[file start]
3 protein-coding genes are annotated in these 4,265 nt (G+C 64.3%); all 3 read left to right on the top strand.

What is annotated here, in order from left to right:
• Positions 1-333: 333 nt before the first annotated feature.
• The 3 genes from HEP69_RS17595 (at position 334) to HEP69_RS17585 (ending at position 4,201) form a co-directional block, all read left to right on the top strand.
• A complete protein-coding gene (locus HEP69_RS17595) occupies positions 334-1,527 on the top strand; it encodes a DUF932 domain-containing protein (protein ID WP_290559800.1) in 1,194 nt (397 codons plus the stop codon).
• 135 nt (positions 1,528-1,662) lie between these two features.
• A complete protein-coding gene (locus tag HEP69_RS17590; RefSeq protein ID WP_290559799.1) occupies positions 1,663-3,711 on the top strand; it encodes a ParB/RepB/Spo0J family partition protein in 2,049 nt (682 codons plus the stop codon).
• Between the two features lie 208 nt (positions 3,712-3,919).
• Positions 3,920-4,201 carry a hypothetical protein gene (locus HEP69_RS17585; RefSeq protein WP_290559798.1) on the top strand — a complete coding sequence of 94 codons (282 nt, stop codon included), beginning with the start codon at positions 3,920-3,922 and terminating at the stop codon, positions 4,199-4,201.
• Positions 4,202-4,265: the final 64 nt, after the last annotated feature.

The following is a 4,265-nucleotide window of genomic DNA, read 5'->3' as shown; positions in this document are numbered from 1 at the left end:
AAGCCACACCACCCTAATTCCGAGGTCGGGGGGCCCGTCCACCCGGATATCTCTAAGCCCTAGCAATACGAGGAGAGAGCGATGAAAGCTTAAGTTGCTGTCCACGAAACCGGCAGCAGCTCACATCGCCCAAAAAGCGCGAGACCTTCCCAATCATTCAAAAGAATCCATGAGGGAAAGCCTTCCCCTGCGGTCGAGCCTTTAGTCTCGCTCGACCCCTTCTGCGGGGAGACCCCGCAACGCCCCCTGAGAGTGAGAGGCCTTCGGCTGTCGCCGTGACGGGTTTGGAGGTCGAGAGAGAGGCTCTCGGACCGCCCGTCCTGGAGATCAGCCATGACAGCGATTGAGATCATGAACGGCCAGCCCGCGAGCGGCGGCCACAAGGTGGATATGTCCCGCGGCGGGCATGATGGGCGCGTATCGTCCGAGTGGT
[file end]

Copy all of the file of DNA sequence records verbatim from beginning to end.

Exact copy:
3 protein-coding genes are annotated in these 4,265 nt (G+C 64.3%); all 3 read left to right on the top strand.

What is annotated here, in order from left to right:
• Positions 1-333: 333 nt before the first annotated feature.
• The 3 genes from HEP69_RS17595 (at position 334) to HEP69_RS17585 (ending at position 4,201) form a co-directional block, all read left to right on the top strand.
• A complete protein-coding gene (locus HEP69_RS17595) occupies positions 334-1,527 on the top strand; it encodes a DUF932 domain-containing protein (protein ID WP_290559800.1) in 1,194 nt (397 codons plus the stop codon).
• 135 nt (positions 1,528-1,662) lie between these two features.
• A complete protein-coding gene (locus tag HEP69_RS17590; RefSeq protein ID WP_290559799.1) occupies positions 1,663-3,711 on the top strand; it encodes a ParB/RepB/Spo0J family partition protein in 2,049 nt (682 codons plus the stop codon).
• Between the two features lie 208 nt (positions 3,712-3,919).
• Positions 3,920-4,201 carry a hypothetical protein gene (locus HEP69_RS17585; RefSeq protein WP_290559798.1) on the top strand — a complete coding sequence of 94 codons (282 nt, stop codon included), beginning with the start codon at positions 3,920-3,922 and terminating at the stop codon, positions 4,199-4,201.
• Positions 4,202-4,265: the final 64 nt, after the last annotated feature.

The following is a 4,265-nucleotide window of genomic DNA, read 5'->3' as shown; positions in this document are numbered from 1 at the left end:
AAGCCACACCACCCTAATTCCGAGGTCGGGGGGCCCGTCCACCCGGATATCTCTAAGCCCTAGCAATACGAGGAGAGAGCGATGAAAGCTTAAGTTGCTGTCCACGAAACCGGCAGCAGCTCACATCGCCCAAAAAGCGCGAGACCTTCCCAATCATTCAAAAGAATCCATGAGGGAAAGCCTTCCCCTGCGGTCGAGCCTTTAGTCTCGCTCGACCCCTTCTGCGGGGAGACCCCGCAACGCCCCCTGAGAGTGAGAGGCCTTCGGCTGTCGCCGTGACGGGTTTGGAGGTCGAGAGAGAGGCTCTCGGACCGCCCGTCCTGGAGATCAGCCATGACAGCGATTGAGATCATGAACGGCCAGCCCGCGAGCGGCGGCCACAAGGTGGATATGTCCCGCGGCGGGCATGATGGGCGCGTATCGTCCGAGTGGT